Everything a person does, from their food choices to the car they drive, is influenced by where they reside. Their beliefs are influenced by local cultural standards, which leads consumers to prefer one product over another. Working in a huge metropolitan office versus working from home, for example, will influence what people wear and how they utilise technology. Geographic marketing is often used by travel destinations to advertise nearby hotels, activities, and restaurants.

Geographic segmentation has the advantage of being relatively straightforward to obtain data from online data sources. Marketers can also tailor their messaging to a single location’s target audience or combine it with other segmentation data.


In this type of segmentation, customers are categorised on the basis of  age, gender, marital status, income, and occupation, among others. Because it is based on knowing how customers use your products and services and how much they are ready to pay for them, demographics is the most prevalent segmentation strategy.

The benefit of demographic segmentation is that it is simple to get data. For marketing strategy and corporate purposes, government sources such as the Bureau of Labor Standards give statistics on households, income, education, and health. Apps that capture more specific demographic data for contact tracking and travel patterns have also been developed by companies. In lieu of existing research data sources, surveys also show the precise demographics of a target market and offer actionable insights.


This form of segmentation divides markets based on the purchasing behaviours, loyalty, lifestyle, and other brand interactions of various consumers. Behavioral segmentation refers to how people feel about your brand is perceived by the audience. How they use it, and how conscious they are of it. This helps marketers produce more customised and individualised communications that address the different groups in unique ways by knowing the habits of various segments of a target market. This can be achieved by implementing large scale surveys using online survey software.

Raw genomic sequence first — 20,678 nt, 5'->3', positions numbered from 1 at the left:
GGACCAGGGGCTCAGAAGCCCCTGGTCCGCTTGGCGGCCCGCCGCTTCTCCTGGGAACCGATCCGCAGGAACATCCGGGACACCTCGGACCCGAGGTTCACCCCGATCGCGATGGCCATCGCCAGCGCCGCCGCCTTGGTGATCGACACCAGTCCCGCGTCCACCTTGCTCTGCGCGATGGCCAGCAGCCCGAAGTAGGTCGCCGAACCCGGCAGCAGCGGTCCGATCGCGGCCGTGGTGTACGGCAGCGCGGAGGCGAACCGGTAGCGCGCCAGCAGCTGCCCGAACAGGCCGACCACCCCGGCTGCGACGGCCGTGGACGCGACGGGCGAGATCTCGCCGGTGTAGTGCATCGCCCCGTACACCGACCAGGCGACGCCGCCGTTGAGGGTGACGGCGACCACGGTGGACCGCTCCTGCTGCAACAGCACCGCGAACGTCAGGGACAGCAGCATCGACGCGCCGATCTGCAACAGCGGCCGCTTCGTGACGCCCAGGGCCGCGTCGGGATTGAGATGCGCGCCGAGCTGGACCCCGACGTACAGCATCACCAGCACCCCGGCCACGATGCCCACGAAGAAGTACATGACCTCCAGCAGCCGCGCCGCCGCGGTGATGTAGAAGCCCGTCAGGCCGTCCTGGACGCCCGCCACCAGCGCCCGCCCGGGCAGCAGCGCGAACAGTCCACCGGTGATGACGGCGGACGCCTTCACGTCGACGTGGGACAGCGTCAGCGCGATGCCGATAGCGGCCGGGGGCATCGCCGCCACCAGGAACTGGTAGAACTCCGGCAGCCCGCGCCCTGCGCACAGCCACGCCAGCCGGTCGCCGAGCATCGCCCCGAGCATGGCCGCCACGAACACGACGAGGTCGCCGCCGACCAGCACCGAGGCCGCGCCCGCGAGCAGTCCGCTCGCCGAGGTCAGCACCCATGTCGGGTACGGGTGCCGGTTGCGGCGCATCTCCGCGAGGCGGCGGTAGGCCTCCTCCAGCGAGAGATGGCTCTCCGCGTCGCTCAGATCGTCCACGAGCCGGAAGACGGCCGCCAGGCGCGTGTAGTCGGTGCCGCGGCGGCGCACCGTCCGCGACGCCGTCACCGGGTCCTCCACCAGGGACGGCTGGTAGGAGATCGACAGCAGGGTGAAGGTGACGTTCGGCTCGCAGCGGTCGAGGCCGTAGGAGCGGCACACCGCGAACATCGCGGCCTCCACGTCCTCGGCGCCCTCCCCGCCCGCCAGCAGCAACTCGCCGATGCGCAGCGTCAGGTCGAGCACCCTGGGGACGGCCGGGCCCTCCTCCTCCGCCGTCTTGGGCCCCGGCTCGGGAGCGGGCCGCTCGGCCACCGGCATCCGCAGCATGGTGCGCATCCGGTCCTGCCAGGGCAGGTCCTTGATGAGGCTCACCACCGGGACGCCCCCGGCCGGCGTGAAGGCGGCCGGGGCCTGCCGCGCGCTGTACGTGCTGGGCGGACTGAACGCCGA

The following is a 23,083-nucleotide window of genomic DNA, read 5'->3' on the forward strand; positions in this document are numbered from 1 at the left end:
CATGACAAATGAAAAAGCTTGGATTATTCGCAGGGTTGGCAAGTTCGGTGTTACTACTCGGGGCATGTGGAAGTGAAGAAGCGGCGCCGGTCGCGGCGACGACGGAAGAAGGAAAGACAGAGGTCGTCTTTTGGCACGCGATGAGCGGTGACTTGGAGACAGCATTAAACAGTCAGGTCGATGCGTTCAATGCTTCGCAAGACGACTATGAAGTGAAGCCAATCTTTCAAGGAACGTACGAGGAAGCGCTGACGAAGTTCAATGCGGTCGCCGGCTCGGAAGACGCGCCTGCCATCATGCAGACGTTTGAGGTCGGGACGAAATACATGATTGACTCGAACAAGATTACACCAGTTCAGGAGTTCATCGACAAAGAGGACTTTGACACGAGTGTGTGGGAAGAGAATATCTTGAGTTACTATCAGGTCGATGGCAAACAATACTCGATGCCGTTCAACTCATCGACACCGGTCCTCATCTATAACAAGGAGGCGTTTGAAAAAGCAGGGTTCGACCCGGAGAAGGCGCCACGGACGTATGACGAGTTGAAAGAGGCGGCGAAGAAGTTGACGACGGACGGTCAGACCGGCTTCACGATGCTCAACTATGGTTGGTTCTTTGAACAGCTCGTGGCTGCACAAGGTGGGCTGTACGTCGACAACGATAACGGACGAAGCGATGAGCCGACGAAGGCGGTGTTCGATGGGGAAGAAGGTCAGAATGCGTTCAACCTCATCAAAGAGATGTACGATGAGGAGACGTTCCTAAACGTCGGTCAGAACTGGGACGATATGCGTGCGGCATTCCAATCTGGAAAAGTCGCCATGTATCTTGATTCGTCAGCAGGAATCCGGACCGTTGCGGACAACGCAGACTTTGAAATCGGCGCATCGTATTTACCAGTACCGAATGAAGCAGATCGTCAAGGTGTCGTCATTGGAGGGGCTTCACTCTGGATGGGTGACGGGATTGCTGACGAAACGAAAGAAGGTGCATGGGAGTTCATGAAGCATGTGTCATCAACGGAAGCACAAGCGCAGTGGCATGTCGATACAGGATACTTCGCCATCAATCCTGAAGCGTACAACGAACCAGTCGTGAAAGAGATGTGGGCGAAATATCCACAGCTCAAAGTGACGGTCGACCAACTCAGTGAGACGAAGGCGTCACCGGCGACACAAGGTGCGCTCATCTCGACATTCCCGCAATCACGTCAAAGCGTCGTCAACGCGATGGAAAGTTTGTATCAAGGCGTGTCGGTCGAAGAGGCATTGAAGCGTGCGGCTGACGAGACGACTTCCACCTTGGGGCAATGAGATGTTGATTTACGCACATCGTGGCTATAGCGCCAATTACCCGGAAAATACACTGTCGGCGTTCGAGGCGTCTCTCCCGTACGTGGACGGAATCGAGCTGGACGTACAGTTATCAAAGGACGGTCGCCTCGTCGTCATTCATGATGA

This segmentation aids in the classification of audiences based on their lifestyles, preferences, opinions, and activities. Psychographic segmentation allows you to connect with your clients and engage them on topics that are relevant to their interests and your offering. et. This type of market segmentation is very valuable in qualitative research since it helps marketers to identify patterns in opinions and the reasons for actions.


B2B marketers use firmographic segmentation in the same way that B2C marketers use demographics. Firmographics describe the characteristics of their target market, such as their industry, number of employees, legal status, firm size, financial position, and other business-related aspects.

A B2C target market might have thousands of clients, but a B2B target market might only have a few large commercial organisations. Marketers that wish to know about a company’s strengths and viability in their target market might use firmographics. They examine their financial performance and growth trends to determine whether the market segment is expanding or contracting.